In the past, one of the main criticisms of local authorities was that they had become too bureaucratic and therefore cost inefficient. The levels of employees and other resources used, far exceeded the requirements of the services being provided. Furthermore, the impression was that the organisations were devouring a disproportionate percentage of the funding being raised through rates and grants. This public perception was one of the main reasons for the controversy that surrounded the ill-fated community charge and that has led to concerns over the increasing level of council taxes.

Although the Secretary of State for Transport, Local Government and the Regions (2001) suggested that the size of local authorities is not an issue, this is clearly not the case. Whilst it is not possible to identify a set size for a particular local authority, as with any other organisation there is clearly a need to for service provider to ensure that the cost of provision does not result in an unacceptable cost attracting to the consumer of the service.

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Efficiency equally applies to the structure of the authority as well. One way to ensure that the authority remains resource efficient is to implement quality controls, such as the ISO 9000 standard that in 2002 had been introduced into some departments of approaching a quarter of local authorities throughout the UK (Docherty and Horne 2002, p.148). Furthermore, it is the task of the Audit Commission is to monitor the efficiency of both the services provided and the provider. In the case of the latter, it is incumbent upon the commission to ensure that resources are not wasted.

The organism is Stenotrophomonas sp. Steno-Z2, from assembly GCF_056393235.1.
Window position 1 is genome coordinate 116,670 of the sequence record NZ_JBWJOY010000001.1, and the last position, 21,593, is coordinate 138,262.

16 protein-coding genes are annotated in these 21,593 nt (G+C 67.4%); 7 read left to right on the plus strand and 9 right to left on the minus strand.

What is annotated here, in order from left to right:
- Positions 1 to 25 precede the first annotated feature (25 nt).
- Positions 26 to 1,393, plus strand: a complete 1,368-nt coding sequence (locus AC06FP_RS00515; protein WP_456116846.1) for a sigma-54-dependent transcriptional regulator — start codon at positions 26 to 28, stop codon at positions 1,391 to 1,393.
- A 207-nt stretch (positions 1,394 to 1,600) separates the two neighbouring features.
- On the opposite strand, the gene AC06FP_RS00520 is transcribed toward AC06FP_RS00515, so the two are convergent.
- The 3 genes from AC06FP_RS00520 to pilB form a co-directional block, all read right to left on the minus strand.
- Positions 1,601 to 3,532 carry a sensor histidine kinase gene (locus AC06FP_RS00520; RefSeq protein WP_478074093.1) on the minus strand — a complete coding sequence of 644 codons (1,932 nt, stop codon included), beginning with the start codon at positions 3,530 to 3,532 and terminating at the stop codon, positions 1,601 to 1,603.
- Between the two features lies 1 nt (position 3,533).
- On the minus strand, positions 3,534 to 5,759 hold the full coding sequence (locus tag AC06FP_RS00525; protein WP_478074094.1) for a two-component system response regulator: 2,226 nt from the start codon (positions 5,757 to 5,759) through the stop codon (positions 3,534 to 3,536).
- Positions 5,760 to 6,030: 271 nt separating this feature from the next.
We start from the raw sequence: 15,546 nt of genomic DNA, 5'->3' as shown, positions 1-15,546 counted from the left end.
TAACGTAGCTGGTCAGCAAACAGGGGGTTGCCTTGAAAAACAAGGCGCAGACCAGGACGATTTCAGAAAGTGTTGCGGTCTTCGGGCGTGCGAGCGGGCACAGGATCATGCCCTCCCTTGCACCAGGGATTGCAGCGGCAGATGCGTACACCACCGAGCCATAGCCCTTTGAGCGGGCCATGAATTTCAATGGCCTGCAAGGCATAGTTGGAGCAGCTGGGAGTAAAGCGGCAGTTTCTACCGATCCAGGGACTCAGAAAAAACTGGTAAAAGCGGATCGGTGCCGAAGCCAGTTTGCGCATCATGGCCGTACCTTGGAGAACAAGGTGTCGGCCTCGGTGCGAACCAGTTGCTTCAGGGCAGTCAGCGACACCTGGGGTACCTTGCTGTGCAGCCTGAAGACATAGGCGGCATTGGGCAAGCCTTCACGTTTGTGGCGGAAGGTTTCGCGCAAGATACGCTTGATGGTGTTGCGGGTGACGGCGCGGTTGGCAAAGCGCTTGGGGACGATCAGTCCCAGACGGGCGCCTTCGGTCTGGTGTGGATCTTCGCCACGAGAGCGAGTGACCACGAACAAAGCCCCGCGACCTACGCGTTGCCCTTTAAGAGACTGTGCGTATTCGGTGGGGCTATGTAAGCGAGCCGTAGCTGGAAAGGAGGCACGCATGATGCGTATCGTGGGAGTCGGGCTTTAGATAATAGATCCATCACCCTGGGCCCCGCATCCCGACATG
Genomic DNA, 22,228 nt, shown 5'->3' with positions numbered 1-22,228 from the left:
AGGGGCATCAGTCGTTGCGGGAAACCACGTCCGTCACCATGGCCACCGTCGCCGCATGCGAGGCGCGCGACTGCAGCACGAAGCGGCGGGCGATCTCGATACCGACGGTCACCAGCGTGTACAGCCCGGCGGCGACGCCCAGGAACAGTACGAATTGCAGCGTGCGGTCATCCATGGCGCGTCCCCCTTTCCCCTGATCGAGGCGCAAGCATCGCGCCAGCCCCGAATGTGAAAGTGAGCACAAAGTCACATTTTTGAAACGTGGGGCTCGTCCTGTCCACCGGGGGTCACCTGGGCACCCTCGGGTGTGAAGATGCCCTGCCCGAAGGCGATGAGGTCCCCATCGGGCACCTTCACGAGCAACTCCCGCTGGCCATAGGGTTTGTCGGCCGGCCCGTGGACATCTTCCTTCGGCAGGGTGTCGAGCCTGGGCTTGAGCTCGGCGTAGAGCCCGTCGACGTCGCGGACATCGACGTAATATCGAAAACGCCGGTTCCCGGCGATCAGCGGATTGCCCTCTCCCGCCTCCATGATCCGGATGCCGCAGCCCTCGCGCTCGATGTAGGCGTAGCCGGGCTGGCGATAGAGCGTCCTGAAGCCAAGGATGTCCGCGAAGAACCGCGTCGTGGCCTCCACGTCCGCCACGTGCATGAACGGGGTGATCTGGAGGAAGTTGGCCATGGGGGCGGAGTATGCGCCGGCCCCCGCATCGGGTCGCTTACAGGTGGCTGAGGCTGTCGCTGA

The size of the authority can thus be measured by the ability of the authority to deliver the public services and goods to the members of the community through the efficient use of the appropriate level of resources.


The members of the public and Lyons are agreed that the local authority is the most efficient method of delivering public services. However, it is important that this service is provided by an organisation that is of an appropriate size, as measured by its own internal efficiencies.


Bentham, J (1973). Bent ham’s Political Thought. Croom Helm. London, UK.

Doherty, Tony and Horne, Terry (2002). Managing Public Services: Implementing Change. Routledge. London, UK.

Jenkins, Simon (2007). Public services with a heart. The Sunday Times. London, UK

Jones, George. and Stewart, John (1983). The Case for Local Government. Allen and Unwin. London, UK.

Lyons, Sir Michael (2007). Place-shaping: a shared ambition for the future of local government. Final Report. HMSO. London, UK.

Lyons, Sir Michael (2006). Lyons Inquiry – Public Deliberation Events. Retrieved 3 May 2007 from

Secretary of State for Transport, Local Governments and the Regions (2001). Strong Local Leadership – Quality Public Services. HMSO. Retrieved 3 May 2007 from